Main Street by Roger Allen, publisher — September 16, 2010

Burning Question 

Anybody want to burn a book? Pick just the right one, get some publicity, and you may hear from the President himself.

Book-burning is such old stuff. It’s been going on since at least the days of the ancient Greeks. The Chinese were at it as early as 213 B.C. The Big Three (Judaism, Christianity and Islam) have been bonfiring each other’s scrolls and books for a couple of thousand years. Starting in the thirteenth century, the Spanish Inquisition lit up a lot of them.

Setters of book fires didn’t always have religious motives. In the thirteenth century, a Roman emperor set fire to Egyptian books on alchemy. In the 1930s and ‘40s, Germany’s Hitler burned books deemed “degenerate” (translate: anti-Nazi). Those included, of course, many written by and about Jews. The Nazis, however, also put the heat on books by Ernest Hemingway, H.G. Wells, and Helen Keller.

People of a certain age may remember that comic books were once suspected of corrupting America’s youth. In 1948, priests, teachers and parents handed matches to the kids, who set light to several hundred comic books in both Spencer, West Virginia, and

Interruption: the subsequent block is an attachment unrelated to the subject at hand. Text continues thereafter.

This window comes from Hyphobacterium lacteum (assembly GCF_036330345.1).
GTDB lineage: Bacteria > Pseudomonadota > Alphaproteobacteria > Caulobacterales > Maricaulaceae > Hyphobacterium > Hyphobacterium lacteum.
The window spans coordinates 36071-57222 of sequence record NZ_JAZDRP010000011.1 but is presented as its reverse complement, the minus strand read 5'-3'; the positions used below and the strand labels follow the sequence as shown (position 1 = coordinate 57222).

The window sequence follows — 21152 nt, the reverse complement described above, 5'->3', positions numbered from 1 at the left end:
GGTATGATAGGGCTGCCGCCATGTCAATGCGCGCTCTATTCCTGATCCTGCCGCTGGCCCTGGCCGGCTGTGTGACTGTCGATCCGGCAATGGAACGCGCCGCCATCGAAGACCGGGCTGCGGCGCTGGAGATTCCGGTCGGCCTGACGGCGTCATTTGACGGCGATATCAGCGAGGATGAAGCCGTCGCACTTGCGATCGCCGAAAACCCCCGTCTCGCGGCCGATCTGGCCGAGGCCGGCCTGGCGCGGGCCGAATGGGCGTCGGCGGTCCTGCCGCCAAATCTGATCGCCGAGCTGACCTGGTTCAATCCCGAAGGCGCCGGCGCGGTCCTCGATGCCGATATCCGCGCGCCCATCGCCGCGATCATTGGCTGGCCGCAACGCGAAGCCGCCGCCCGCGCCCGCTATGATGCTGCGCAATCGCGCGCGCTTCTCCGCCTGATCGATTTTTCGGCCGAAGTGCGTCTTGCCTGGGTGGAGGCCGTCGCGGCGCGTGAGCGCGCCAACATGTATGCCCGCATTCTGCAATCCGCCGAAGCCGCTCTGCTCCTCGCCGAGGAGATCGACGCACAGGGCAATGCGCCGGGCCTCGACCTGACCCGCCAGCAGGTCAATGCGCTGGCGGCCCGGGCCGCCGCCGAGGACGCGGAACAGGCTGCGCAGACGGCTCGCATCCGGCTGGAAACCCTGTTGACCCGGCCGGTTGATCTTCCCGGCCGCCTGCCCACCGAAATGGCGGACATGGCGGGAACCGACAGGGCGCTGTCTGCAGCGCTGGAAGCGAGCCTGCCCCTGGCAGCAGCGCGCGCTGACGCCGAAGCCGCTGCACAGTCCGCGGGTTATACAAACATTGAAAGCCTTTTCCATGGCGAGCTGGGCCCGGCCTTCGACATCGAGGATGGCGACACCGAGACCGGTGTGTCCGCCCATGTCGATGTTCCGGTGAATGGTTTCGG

Binghamton, New York. Word got around, and

other cities had their own comic book-burnings.

Poor Orphan Annie! Poor Superman!

Book-burning’s history of stupidity notwithstanding, if the latest plan had come off it certainly would have annoyed Muslims. Most Muslims aren’t terrorists. If we’re smart, we’ll concentrate on the bad guys and not light fires that would just cause more trouble.

A question of right and wrong 

It was 1965. An elderly Italian went to his parish priest and asked if he would hear his confession.

“Of course, my son,” said the priest.

“Well, Father, in the 1940s, near the beginning of World War Two, a beautiful woman knocked on my door and pleaded for me to hide her from the Germans. I hid her in my attic, and they never found her.”

“That’s a wonderful thing, my son, and nothing you need to confess,” said the priest.

“Oh, it’s worse, Father. I was weak and told her she had to be my girlfriend,” continued the old man.

“It was a very difficult time,” said the priest, “and you took a large risk. You would have suffered terribly at their hands if the Germans had found you hiding her. I know that God, in his wisdom and mercy, will balance the good and the evil and judge you kindly.”

“Thank you, Father,” said the old man. “That’s a load off my mind. May I ask another question?”

“Of course, my son,” said the priest.

The old man asked, “Do I need to tell her that the war is over?”

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